Foreign investors have been pulling out money en mass from South Korea's bond market, mainly short-term bonds, starting from August 9 after North Korea threatened to launch missiles on U.S. territory Guam.
According to the Korea Financial Investment Association (KOFIA) on August 17, foreign investors net sold 26.3 billion won (US$23.08 million) worth of bonds in the market this month. They had been continuously purchasing 2 trillion won to 4 trillion won (US$1.76 billion to 3.51 billion) worth of bonds every month from the beginning of this year. In July, the net purchases of foreign investors in the bond market reached 7.98 trillion won (US$7 billion). However, the buying trend has been converted into the sale from August. Between the 9th and the 16th when the “North Korea risk” escalated in earnest, they net sold 951.3 billion won (US$834.84 million) worth of bonds.
Foreign investors has sold mainly short-term bonds which have matured. They net sold 776.9 billion won (US$681.79 million) worth of monetary stabilization bonds (MSB) from the 9th to the 16th this month. MSBs are securities with a maturity of less than two years for financial institutions or individual investors issued by the Bank of Korea (BOK) to control the amount of money in circulation. During the same period, foreign investors net sold 174.4 billion won (US$153.05 million) worth of government bonds which mostly had a maturity of three years.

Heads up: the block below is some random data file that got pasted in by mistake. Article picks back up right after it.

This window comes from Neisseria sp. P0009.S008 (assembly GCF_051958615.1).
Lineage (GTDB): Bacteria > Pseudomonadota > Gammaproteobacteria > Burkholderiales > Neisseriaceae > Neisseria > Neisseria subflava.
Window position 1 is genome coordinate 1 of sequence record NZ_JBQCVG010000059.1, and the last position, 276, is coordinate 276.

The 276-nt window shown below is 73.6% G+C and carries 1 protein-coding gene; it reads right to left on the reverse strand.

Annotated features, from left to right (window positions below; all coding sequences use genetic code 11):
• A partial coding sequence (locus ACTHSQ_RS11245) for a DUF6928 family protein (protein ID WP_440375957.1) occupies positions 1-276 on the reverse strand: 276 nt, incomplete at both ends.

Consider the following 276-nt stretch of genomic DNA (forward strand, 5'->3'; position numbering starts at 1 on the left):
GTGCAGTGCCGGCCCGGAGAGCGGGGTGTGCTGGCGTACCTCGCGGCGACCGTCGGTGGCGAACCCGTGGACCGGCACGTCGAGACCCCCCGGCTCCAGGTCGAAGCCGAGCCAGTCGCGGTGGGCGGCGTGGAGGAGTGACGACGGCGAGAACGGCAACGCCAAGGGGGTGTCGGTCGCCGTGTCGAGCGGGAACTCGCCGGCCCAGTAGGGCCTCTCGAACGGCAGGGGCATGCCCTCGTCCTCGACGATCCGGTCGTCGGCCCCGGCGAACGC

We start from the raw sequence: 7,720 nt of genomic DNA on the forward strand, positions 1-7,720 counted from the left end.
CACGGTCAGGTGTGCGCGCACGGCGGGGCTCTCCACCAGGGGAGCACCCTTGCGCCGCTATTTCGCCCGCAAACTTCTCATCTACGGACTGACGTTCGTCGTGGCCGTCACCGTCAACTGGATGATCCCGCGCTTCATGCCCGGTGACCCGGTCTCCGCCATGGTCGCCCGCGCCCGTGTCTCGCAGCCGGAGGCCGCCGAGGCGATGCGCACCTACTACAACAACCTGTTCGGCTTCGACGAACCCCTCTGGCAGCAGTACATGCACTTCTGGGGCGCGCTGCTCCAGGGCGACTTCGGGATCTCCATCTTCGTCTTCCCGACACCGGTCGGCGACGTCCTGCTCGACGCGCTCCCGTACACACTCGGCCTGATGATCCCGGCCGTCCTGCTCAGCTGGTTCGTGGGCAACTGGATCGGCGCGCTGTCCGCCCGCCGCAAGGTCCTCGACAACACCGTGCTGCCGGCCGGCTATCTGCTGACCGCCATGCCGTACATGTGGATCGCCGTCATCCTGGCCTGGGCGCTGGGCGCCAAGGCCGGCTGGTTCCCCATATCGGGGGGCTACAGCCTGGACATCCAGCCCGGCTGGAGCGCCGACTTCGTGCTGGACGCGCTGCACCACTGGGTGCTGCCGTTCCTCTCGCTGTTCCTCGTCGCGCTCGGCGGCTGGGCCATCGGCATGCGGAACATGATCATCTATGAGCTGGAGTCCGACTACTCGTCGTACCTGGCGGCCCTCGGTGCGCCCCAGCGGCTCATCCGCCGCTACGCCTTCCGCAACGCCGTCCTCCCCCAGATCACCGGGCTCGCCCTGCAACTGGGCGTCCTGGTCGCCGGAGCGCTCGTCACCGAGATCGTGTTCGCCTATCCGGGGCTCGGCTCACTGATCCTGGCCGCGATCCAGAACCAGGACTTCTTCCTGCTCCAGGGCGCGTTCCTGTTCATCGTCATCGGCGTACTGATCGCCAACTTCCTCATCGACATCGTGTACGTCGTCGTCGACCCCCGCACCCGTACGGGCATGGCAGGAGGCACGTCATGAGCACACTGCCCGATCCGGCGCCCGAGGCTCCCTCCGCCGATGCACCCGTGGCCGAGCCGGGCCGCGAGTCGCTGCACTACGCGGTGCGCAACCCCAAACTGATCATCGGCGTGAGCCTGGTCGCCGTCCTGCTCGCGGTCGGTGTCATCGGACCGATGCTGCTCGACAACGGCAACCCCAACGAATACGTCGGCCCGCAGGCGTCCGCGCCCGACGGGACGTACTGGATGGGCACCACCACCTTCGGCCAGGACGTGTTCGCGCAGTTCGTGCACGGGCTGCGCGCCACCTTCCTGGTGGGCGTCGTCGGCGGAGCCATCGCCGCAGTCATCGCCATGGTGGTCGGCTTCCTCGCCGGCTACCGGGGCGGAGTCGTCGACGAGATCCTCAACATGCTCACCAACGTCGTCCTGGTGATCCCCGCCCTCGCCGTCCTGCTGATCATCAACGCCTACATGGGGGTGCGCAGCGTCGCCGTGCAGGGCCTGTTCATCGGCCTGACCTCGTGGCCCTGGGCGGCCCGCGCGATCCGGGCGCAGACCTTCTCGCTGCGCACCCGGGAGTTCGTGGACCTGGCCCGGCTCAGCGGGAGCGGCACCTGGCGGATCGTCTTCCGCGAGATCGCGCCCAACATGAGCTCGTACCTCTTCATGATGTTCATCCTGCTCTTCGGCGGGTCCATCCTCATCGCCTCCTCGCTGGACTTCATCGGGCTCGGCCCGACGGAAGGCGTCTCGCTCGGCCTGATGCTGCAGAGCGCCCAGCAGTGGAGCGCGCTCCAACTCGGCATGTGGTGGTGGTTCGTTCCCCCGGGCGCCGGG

As the market has become unstable due to the North Korea risk, foreign investors have net sold short-term bonds in order to appropriate funds to invest in risk free assets. Market experts said that their net sale in the bond market has continued as the global financial market changes, like reduction in quantitative easing, have triggered by the North Korea risk. Accordingly, it can lead to the long-term trend.
Professor Kim Yong-ha from Soonchunhyang University said, “Basically, foreign capital in the domestic market is correlated with the U.S. capital market. The U.S. is making a move to raise the base interest rates but South Korea cannot raise the base interest rates because of some problems such as domestic business conditions and households debts. Foreign investors have started withdrawing their money owing to the North Korea risk from a short term perspective, but it can be the long-term trend caused by structural problems.”
However, foreign capital outflow from the bond market still has not hit the domestic financial market hard. Professor Kim said, “Since a lot of money flowed into the domestic bond market in the first half of this year, the BOK is not anxious about it yet. Even when foreigners keep pulling out their money from the market in the long term, this might not be a big problem with the domestic demand of government bonds, including national pension.”
Some say that the government should carefully consider whether to raise the base interest rates even when foreigners withdraw more money from the bond market in the long term. This is because household debts have reached 1,400 trillion won (US$1.23 trillion) and the domestic economy is stagnant.